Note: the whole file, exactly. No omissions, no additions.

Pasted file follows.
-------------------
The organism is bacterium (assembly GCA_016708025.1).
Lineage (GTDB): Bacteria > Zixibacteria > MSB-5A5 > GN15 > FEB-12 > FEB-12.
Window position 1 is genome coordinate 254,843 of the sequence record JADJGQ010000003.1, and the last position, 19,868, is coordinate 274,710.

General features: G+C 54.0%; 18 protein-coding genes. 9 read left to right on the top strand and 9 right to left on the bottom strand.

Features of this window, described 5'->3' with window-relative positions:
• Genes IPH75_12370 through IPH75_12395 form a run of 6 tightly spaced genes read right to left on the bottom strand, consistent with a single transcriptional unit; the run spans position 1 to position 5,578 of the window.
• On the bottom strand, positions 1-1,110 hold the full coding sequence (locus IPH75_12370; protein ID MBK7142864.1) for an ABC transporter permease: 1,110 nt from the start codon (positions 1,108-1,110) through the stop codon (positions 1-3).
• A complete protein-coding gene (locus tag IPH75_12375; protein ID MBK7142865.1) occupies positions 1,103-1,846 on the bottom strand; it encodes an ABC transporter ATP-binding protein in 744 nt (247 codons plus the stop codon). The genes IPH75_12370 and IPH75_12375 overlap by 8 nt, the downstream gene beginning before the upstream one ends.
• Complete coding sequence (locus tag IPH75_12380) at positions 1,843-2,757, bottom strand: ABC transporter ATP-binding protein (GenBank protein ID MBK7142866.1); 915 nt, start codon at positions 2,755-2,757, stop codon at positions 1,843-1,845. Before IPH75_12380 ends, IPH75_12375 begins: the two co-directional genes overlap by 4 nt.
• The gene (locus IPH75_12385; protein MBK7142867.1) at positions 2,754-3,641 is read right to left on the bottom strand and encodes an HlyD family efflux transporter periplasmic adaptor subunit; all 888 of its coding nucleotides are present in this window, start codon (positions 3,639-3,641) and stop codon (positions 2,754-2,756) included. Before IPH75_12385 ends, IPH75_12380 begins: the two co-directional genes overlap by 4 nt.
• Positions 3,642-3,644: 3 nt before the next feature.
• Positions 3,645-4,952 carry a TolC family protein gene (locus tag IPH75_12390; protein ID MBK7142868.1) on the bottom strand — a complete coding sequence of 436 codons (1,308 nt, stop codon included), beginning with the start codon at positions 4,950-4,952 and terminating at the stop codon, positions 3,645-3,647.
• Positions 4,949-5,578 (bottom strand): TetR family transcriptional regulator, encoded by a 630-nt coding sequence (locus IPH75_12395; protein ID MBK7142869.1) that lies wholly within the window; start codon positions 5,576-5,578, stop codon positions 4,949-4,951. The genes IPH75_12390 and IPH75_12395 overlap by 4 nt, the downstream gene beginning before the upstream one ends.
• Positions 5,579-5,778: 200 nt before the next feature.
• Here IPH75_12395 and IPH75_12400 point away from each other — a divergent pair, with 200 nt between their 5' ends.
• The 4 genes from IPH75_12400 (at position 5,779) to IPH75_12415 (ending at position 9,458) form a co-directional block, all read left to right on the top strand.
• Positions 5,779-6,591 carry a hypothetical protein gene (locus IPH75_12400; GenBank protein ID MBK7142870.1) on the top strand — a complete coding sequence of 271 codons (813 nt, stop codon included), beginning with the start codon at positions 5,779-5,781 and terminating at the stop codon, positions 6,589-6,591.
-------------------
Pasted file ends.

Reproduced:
The organism is bacterium (assembly GCA_016708025.1).
Lineage (GTDB): Bacteria > Zixibacteria > MSB-5A5 > GN15 > FEB-12 > FEB-12.
Window position 1 is genome coordinate 254,843 of the sequence record JADJGQ010000003.1, and the last position, 19,868, is coordinate 274,710.

General features: G+C 54.0%; 18 protein-coding genes. 9 read left to right on the top strand and 9 right to left on the bottom strand.

Features of this window, described 5'->3' with window-relative positions:
• Genes IPH75_12370 through IPH75_12395 form a run of 6 tightly spaced genes read right to left on the bottom strand, consistent with a single transcriptional unit; the run spans position 1 to position 5,578 of the window.
• On the bottom strand, positions 1-1,110 hold the full coding sequence (locus IPH75_12370; protein ID MBK7142864.1) for an ABC transporter permease: 1,110 nt from the start codon (positions 1,108-1,110) through the stop codon (positions 1-3).
• A complete protein-coding gene (locus tag IPH75_12375; protein ID MBK7142865.1) occupies positions 1,103-1,846 on the bottom strand; it encodes an ABC transporter ATP-binding protein in 744 nt (247 codons plus the stop codon). The genes IPH75_12370 and IPH75_12375 overlap by 8 nt, the downstream gene beginning before the upstream one ends.
• Complete coding sequence (locus tag IPH75_12380) at positions 1,843-2,757, bottom strand: ABC transporter ATP-binding protein (GenBank protein ID MBK7142866.1); 915 nt, start codon at positions 2,755-2,757, stop codon at positions 1,843-1,845. Before IPH75_12380 ends, IPH75_12375 begins: the two co-directional genes overlap by 4 nt.
• The gene (locus IPH75_12385; protein MBK7142867.1) at positions 2,754-3,641 is read right to left on the bottom strand and encodes an HlyD family efflux transporter periplasmic adaptor subunit; all 888 of its coding nucleotides are present in this window, start codon (positions 3,639-3,641) and stop codon (positions 2,754-2,756) included. Before IPH75_12385 ends, IPH75_12380 begins: the two co-directional genes overlap by 4 nt.
• Positions 3,642-3,644: 3 nt before the next feature.
• Positions 3,645-4,952 carry a TolC family protein gene (locus tag IPH75_12390; protein ID MBK7142868.1) on the bottom strand — a complete coding sequence of 436 codons (1,308 nt, stop codon included), beginning with the start codon at positions 4,950-4,952 and terminating at the stop codon, positions 3,645-3,647.
• Positions 4,949-5,578 (bottom strand): TetR family transcriptional regulator, encoded by a 630-nt coding sequence (locus IPH75_12395; protein ID MBK7142869.1) that lies wholly within the window; start codon positions 5,576-5,578, stop codon positions 4,949-4,951. The genes IPH75_12390 and IPH75_12395 overlap by 4 nt, the downstream gene beginning before the upstream one ends.
• Positions 5,579-5,778: 200 nt before the next feature.
• Here IPH75_12395 and IPH75_12400 point away from each other — a divergent pair, with 200 nt between their 5' ends.
• The 4 genes from IPH75_12400 (at position 5,779) to IPH75_12415 (ending at position 9,458) form a co-directional block, all read left to right on the top strand.
• Positions 5,779-6,591 carry a hypothetical protein gene (locus IPH75_12400; GenBank protein ID MBK7142870.1) on the top strand — a complete coding sequence of 271 codons (813 nt, stop codon included), beginning with the start codon at positions 5,779-5,781 and terminating at the stop codon, positions 6,589-6,591.